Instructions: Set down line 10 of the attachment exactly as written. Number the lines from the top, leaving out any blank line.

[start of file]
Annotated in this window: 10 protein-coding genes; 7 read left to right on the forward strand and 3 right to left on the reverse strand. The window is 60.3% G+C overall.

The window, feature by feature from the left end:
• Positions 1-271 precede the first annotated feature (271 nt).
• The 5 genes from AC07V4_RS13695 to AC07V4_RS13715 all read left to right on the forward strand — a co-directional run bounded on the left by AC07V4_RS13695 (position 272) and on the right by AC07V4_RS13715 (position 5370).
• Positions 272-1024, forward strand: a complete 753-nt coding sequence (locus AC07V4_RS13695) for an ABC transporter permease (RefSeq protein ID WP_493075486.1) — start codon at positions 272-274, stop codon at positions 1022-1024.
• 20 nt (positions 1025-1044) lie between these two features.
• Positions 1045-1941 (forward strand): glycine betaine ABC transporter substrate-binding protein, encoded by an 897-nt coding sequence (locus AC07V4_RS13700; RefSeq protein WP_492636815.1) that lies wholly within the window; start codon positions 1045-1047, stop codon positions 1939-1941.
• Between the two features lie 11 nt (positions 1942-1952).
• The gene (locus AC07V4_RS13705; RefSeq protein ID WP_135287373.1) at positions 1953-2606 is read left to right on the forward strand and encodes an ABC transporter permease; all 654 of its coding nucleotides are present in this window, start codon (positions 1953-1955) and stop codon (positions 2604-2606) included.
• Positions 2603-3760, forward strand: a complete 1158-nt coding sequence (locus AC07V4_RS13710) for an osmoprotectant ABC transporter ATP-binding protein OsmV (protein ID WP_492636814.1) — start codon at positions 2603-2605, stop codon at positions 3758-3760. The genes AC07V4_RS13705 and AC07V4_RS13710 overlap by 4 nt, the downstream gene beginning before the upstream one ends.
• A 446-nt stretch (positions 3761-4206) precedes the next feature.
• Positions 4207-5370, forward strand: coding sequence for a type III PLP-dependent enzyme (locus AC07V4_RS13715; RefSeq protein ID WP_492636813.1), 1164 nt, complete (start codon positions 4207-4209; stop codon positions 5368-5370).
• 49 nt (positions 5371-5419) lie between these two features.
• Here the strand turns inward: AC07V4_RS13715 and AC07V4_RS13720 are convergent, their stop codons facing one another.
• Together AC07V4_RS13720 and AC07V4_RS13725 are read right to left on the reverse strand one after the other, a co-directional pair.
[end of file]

• Positions 2603-3760, forward strand: a complete 1158-nt coding sequence (locus AC07V4_RS13710) for an osmoprotectant ABC transporter ATP-binding protein OsmV (protein ID WP_492636814.1) — start codon at positions 2603-2605, stop codon at positions 3758-3760. The genes AC07V4_RS13705 and AC07V4_RS13710 overlap by 4 nt, the downstream gene beginning before the upstream one ends.